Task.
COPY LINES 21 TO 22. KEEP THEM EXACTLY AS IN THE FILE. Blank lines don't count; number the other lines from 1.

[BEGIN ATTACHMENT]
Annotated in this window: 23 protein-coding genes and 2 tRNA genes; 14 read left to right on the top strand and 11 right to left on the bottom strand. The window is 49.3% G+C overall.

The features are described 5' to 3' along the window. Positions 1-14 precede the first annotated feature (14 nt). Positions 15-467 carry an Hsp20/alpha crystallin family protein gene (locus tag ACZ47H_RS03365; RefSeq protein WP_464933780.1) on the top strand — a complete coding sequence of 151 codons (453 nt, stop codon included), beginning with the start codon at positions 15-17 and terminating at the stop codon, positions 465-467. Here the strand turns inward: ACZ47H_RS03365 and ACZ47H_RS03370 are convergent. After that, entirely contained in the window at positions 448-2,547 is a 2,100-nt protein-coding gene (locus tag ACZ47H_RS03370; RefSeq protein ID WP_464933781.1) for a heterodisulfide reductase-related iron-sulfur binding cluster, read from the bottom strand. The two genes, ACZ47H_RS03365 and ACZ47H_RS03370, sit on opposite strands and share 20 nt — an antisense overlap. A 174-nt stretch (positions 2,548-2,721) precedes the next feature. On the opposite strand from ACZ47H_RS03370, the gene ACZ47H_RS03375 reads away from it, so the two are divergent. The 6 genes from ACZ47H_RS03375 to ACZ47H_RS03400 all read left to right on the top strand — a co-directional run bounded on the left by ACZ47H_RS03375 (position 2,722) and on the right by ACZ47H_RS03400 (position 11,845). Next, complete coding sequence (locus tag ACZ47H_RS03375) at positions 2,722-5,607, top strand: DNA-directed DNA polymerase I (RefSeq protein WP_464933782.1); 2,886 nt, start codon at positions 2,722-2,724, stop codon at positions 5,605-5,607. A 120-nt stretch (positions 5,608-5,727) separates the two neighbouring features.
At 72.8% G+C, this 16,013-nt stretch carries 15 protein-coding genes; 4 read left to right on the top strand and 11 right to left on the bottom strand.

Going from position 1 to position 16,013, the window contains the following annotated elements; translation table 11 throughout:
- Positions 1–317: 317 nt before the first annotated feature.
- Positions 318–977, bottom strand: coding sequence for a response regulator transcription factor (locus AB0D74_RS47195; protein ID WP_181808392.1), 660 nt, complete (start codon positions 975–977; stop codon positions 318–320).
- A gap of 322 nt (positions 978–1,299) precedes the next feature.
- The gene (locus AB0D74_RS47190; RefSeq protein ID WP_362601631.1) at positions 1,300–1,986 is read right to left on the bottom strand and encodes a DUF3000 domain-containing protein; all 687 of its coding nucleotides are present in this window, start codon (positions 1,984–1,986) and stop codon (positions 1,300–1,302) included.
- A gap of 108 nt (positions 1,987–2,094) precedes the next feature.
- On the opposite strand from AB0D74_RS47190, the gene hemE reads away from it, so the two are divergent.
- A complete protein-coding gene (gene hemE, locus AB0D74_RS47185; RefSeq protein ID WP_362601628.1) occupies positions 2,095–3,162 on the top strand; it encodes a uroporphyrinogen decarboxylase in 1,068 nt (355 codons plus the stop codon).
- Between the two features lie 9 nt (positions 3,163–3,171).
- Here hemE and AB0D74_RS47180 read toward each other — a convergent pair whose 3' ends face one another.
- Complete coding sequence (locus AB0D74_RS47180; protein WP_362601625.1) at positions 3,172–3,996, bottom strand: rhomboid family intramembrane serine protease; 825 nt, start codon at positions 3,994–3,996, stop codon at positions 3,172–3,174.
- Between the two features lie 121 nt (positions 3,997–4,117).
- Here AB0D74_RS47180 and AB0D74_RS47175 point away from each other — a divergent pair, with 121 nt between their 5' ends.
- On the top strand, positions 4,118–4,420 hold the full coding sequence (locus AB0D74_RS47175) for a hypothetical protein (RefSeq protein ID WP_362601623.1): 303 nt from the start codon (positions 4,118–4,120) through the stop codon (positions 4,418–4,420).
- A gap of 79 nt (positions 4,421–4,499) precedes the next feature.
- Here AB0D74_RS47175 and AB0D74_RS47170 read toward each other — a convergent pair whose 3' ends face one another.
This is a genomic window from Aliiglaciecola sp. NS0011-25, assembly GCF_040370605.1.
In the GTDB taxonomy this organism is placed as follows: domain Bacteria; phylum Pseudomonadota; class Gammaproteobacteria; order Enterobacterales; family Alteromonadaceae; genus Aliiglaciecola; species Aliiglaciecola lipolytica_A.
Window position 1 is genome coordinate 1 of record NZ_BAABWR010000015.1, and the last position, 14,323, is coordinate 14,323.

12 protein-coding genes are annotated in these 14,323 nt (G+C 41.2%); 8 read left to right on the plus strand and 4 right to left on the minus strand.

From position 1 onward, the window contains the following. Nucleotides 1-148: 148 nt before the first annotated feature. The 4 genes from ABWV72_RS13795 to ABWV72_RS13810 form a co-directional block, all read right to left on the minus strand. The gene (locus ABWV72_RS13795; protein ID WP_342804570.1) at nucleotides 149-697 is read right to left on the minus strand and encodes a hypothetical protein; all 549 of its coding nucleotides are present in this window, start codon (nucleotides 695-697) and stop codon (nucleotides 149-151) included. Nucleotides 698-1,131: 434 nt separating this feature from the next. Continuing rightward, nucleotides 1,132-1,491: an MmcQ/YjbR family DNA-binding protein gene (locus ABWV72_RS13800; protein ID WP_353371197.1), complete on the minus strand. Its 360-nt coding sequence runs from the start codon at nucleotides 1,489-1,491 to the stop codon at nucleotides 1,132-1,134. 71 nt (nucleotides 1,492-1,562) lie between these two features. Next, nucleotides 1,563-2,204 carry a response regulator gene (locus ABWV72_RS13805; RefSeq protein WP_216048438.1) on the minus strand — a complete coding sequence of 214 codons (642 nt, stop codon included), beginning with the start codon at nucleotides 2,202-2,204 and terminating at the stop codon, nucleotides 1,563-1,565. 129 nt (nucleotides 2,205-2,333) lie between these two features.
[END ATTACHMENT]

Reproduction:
In the GTDB taxonomy this organism is placed as follows: domain Bacteria; phylum Pseudomonadota; class Gammaproteobacteria; order Enterobacterales; family Alteromonadaceae; genus Aliiglaciecola; species Aliiglaciecola lipolytica_A.
Window position 1 is genome coordinate 1 of record NZ_BAABWR010000015.1, and the last position, 14,323, is coordinate 14,323.